Bank of America customers will soon be unable to spend more than they have in the accounts linked to their debit cards. It's a step that may become a common move ahead of new regulations limiting overdraft fees.
Rules set by the Federal Reserve that will ban banks from charging such fees, without first getting permission from the customer, are set to take effect July 1.
But Bank of America is going a step further than the regulations require. It will simply no longer allow debit card purchases to go through if there isn't enough money in the account, The Associated Press reports.
The Federal Reserve recently announced new requirements that are slated to go into effect in July. But the Charlotte, N.C.-based lender's move goes one step further.
The Fed's new rules will prevent banks from automatically enrolling customers in overdraft protection programs, which charge fees when consumers spend more than they have in their accounts. More than 75% of banks automatically sign customers up for overdraft programs, according to a study by the Federal Deposit Insurance Corp.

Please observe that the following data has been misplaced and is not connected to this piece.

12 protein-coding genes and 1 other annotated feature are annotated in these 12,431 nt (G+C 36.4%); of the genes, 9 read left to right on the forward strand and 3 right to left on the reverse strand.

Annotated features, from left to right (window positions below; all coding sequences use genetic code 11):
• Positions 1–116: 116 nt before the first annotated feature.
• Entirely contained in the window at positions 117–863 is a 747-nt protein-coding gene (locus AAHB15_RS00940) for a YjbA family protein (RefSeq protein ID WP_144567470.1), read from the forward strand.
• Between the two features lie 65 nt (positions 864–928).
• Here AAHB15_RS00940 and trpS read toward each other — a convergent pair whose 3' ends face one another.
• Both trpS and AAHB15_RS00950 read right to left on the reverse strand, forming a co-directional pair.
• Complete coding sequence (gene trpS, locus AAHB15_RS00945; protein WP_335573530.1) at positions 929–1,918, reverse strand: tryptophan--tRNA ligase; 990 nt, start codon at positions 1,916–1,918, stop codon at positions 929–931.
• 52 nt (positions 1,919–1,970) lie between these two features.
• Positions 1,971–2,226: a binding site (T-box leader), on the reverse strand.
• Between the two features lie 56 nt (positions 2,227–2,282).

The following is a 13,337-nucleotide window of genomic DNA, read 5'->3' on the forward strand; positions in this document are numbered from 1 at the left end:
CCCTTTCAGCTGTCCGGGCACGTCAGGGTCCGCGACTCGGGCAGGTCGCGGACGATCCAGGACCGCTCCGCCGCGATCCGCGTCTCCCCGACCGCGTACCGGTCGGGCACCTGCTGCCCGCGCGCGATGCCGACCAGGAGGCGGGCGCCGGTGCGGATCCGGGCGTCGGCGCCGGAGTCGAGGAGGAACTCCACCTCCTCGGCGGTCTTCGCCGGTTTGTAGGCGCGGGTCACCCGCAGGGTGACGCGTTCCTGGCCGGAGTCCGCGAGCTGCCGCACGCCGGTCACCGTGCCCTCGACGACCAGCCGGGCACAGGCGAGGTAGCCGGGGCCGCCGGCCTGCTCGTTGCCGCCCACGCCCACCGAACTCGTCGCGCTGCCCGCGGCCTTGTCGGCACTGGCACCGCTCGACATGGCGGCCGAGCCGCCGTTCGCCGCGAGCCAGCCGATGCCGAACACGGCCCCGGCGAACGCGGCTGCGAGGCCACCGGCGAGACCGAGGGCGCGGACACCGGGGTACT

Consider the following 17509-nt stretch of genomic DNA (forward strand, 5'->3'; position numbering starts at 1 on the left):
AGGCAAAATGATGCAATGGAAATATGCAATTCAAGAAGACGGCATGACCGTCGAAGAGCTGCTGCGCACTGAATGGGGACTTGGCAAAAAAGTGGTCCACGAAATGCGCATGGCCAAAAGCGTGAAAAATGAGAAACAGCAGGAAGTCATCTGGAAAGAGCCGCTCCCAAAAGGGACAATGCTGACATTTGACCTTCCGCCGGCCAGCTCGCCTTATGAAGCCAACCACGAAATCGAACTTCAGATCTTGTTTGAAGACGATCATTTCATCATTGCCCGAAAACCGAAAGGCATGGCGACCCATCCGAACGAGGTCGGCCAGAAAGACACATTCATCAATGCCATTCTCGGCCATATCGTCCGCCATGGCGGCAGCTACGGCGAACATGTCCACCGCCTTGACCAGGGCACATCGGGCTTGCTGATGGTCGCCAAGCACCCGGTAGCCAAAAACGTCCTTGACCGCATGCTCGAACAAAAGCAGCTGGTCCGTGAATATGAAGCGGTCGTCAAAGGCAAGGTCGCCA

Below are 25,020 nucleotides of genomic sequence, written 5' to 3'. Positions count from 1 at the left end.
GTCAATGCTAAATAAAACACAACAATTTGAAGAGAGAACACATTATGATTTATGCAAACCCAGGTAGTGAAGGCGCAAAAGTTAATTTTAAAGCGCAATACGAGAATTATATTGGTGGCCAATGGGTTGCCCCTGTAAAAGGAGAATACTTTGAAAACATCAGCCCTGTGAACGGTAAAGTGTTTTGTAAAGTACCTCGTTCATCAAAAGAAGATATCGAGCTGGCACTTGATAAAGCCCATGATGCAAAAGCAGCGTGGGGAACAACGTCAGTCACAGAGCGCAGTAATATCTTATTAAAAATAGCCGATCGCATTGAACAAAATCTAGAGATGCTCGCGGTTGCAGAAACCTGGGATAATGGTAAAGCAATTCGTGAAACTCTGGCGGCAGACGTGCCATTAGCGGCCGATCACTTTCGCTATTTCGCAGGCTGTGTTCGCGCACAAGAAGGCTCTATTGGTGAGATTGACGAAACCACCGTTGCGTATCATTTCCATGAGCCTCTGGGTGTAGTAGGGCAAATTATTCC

With the bank's new policy, BofA (BAC, Fortune 500) debit card purchases that would push checking account balances into the red will be declined for new customers beginning in June, and for existing customers starting in early August, CNNMoney reports.
According to Credit Union Times, the bank said it was reversing its previous policy "to provide more control, choice and clarity for its customers," adding that "this change will help customers by reducing the likelihood they may inadvertently overdraw their account and thus eliminate unexpected overdraft fees on these transactions." Customers who choose to can link their accounts to an overdraft protection account which would allow them to continue to overdraft their debit cards when they need to, the bank explained.
"Our customers have been clear that they want to know if a purchase is going to overdraw their account," said Susan Faulkner, deposits and card product executive. "Our solution is simple, clear and helps customers control their finances by reducing the possibility of over-extending themselves at the point of sale with a debit card."
More than 3,500 people were detained during unprecedented mass protests that swept across all of Russia in support of Alexey Navalny on January 23